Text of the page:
Tension mounted between New York City’s Department of Education (DOE) and its pissed off parents and teachers as a judge granted a restraining order to temporarily hold off millions of dollars in cuts to schools budgets last week Friday.

On July 18, two teachers and two parents jointly filed a lawsuit against the DOE and Schools Chancellor David Banks demanding an injunction to halt the $215 million budget cuts to public schools planned for next year and for the city council to re-vote on the budget. 

The City Council voted to adopt the budget on June 13, 10 days before the Board voted on June 23, 2022. In the lawsuit the plaintiffs state that the standard process, Panel for Educational Policy (PEP), was not followed and that properly informed city councilmembers would vote differently given the chance. Many council members have gone on record saying they regret saying yes to the current budget.

Judge Lyle Frank of the New York State Supreme Court ruled in favor of the parents and teachers in the lawsuit.

Laura Barbieri, the attorney from Advocates for Justice who is handling the case pro bono on behalf of four parents and teacher plaintiffs, said she was “pleased” so far with Judge Frank’s ruling. She said that they hope to win and are heartened that the courts saw the merit in their arguments.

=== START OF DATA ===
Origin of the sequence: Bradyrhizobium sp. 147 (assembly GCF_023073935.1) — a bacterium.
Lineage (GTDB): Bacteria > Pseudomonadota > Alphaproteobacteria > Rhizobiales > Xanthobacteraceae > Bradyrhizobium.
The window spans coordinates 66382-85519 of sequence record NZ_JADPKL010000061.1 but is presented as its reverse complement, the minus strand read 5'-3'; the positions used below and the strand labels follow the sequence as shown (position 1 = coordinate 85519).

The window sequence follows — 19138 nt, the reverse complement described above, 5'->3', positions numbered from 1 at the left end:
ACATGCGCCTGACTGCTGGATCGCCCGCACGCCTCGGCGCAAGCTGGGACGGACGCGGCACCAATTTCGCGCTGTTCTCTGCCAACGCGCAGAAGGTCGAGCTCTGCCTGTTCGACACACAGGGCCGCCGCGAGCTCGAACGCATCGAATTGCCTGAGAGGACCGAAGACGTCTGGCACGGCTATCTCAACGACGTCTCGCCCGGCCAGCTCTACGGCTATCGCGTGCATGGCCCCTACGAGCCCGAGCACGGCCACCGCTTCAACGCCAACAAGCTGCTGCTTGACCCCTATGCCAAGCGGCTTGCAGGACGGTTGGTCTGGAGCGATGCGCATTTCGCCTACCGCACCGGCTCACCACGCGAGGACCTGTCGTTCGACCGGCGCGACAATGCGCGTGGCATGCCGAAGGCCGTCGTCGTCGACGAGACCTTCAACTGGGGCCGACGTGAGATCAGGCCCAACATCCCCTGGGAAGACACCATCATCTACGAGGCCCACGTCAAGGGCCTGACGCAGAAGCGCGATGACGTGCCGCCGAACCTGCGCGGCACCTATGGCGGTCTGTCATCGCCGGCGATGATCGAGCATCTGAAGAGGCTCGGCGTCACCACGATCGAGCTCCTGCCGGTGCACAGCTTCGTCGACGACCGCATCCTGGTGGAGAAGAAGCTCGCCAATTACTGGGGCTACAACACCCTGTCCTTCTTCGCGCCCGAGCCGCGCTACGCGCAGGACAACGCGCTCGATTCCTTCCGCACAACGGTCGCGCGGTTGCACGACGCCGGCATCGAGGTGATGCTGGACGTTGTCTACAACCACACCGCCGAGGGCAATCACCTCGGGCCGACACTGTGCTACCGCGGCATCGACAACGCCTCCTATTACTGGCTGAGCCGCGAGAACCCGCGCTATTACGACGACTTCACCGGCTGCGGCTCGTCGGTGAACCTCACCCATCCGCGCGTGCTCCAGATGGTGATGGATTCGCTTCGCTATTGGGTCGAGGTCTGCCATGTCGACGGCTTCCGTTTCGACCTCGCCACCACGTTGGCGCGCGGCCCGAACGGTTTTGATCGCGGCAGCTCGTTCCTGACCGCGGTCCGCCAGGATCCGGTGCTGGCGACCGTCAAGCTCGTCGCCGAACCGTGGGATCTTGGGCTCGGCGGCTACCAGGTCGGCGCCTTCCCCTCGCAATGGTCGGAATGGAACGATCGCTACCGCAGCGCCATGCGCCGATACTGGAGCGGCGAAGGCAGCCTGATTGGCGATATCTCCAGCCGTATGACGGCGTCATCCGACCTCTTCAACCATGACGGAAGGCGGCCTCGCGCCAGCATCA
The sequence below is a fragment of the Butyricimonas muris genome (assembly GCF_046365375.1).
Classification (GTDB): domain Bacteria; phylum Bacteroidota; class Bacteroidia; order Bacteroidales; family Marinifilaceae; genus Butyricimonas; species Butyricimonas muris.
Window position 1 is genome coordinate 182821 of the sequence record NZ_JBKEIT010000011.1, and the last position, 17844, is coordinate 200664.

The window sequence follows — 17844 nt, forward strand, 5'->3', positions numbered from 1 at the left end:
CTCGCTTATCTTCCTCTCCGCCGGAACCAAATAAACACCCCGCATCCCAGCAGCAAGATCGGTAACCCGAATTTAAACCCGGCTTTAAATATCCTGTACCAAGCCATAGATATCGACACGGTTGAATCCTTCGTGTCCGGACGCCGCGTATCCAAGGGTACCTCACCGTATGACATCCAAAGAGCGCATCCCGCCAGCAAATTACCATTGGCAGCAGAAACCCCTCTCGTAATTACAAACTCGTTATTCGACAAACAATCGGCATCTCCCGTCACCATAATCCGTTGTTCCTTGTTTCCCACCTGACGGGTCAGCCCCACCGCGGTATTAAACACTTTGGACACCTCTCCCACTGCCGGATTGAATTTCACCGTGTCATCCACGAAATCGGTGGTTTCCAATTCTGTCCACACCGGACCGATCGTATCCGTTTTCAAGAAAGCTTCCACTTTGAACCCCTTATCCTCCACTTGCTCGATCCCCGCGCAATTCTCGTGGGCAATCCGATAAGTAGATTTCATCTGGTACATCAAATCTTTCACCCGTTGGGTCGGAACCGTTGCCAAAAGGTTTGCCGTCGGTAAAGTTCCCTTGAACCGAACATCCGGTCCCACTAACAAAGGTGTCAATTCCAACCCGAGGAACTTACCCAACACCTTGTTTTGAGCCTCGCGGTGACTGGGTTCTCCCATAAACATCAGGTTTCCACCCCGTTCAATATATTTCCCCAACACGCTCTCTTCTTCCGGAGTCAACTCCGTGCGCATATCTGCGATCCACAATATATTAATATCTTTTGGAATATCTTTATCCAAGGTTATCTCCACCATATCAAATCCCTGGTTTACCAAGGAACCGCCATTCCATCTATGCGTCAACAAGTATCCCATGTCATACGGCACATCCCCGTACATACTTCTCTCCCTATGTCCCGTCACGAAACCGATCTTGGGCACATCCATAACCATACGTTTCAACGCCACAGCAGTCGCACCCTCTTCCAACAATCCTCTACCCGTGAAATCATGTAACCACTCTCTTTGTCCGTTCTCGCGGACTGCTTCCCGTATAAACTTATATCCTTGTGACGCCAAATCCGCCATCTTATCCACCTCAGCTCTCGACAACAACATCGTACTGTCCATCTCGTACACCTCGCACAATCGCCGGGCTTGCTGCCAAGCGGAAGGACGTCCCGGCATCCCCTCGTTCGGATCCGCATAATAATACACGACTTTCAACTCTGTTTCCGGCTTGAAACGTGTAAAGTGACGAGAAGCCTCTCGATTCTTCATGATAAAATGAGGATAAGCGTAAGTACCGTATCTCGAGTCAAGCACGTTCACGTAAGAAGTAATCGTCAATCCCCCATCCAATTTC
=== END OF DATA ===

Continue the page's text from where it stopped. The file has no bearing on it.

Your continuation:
“We continue to believe that the cuts are causing irreparable harm to students and teachers. We hope to win this case on the merits, as the cuts were enacted in a manner that clearly violates state law,” said Barbieri.

Additionally, groups such as Citizens Action Now are circulating a petition demanding that Mayor Eric Adams fully fund schools and restore the education cuts.

The judge is hearing both sides as they are filing papers and submitting arguments this week Monday and Tuesday.

“Today, the city filed papers asking the court to vacate the restraining order. We will wait until the court responds before saying more, but make no mistake, the budget was duly adopted by the City Council and is in accordance with all charter mandated protocols,” said Deputy Press Secretary for the Mayor’s Office Amaris Cockfield. “We hope the court will grant the city’s application expeditiously so that our schools can continue the necessary work in preparation for September.”

On Wednesday, July 27, said Barbieri, Judge Frank rejected the City’s request to vacate his restraining order. Any further cuts to school budgets will continue to be blocked until the next hearing.

The case will resume in court Aug. 4 at 10 a.m.

Ariama C. Long is a Report for America corps member and writes about culture and politics in New York City for The Amsterdam News. Your donation to match our RFA grant helps keep her writing stories like this one; please consider making a tax-deductible gift of any amount today by visiting: https://tinyurl.com/fcszwj8w 

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1 Comment

  1. Way to go! Play chess, not checkers. Our children’s education is nothing to play with.
    Now sue the department of education for the falsification of history they have globally accepted as a curriculum.
    If we don’t take care of our own, who will?

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